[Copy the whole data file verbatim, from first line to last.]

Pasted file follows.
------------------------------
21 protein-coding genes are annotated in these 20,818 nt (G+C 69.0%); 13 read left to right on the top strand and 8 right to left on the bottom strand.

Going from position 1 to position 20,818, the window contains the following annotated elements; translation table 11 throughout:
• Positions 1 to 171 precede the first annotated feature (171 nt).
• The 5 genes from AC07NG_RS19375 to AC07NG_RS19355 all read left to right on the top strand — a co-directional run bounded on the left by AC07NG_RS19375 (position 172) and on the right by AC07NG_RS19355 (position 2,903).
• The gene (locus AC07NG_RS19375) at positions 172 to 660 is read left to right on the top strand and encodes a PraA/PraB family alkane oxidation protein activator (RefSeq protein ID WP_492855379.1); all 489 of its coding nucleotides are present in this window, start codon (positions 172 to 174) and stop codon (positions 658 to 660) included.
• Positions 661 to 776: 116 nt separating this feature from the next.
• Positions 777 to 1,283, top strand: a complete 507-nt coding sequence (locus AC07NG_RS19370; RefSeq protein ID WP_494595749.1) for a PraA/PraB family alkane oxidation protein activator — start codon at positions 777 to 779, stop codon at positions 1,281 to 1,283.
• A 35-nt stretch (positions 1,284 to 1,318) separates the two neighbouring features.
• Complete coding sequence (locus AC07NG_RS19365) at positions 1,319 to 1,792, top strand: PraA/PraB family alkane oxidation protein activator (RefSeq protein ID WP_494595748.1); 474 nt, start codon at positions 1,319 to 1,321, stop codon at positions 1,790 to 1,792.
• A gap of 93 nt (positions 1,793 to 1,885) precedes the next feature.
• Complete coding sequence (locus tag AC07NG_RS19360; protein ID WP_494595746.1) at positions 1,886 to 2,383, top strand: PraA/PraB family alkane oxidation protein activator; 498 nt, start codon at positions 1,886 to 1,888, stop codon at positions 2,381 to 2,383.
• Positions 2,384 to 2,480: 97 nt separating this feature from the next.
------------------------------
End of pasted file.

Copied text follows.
21 protein-coding genes are annotated in these 20,818 nt (G+C 69.0%); 13 read left to right on the top strand and 8 right to left on the bottom strand.

Going from position 1 to position 20,818, the window contains the following annotated elements; translation table 11 throughout:
• Positions 1 to 171 precede the first annotated feature (171 nt).
• The 5 genes from AC07NG_RS19375 to AC07NG_RS19355 all read left to right on the top strand — a co-directional run bounded on the left by AC07NG_RS19375 (position 172) and on the right by AC07NG_RS19355 (position 2,903).
• The gene (locus AC07NG_RS19375) at positions 172 to 660 is read left to right on the top strand and encodes a PraA/PraB family alkane oxidation protein activator (RefSeq protein ID WP_492855379.1); all 489 of its coding nucleotides are present in this window, start codon (positions 172 to 174) and stop codon (positions 658 to 660) included.
• Positions 661 to 776: 116 nt separating this feature from the next.
• Positions 777 to 1,283, top strand: a complete 507-nt coding sequence (locus AC07NG_RS19370; RefSeq protein ID WP_494595749.1) for a PraA/PraB family alkane oxidation protein activator — start codon at positions 777 to 779, stop codon at positions 1,281 to 1,283.
• A 35-nt stretch (positions 1,284 to 1,318) separates the two neighbouring features.
• Complete coding sequence (locus AC07NG_RS19365) at positions 1,319 to 1,792, top strand: PraA/PraB family alkane oxidation protein activator (RefSeq protein ID WP_494595748.1); 474 nt, start codon at positions 1,319 to 1,321, stop codon at positions 1,790 to 1,792.
• A gap of 93 nt (positions 1,793 to 1,885) precedes the next feature.
• Complete coding sequence (locus tag AC07NG_RS19360; protein ID WP_494595746.1) at positions 1,886 to 2,383, top strand: PraA/PraB family alkane oxidation protein activator; 498 nt, start codon at positions 1,886 to 1,888, stop codon at positions 2,381 to 2,383.
• Positions 2,384 to 2,480: 97 nt separating this feature from the next.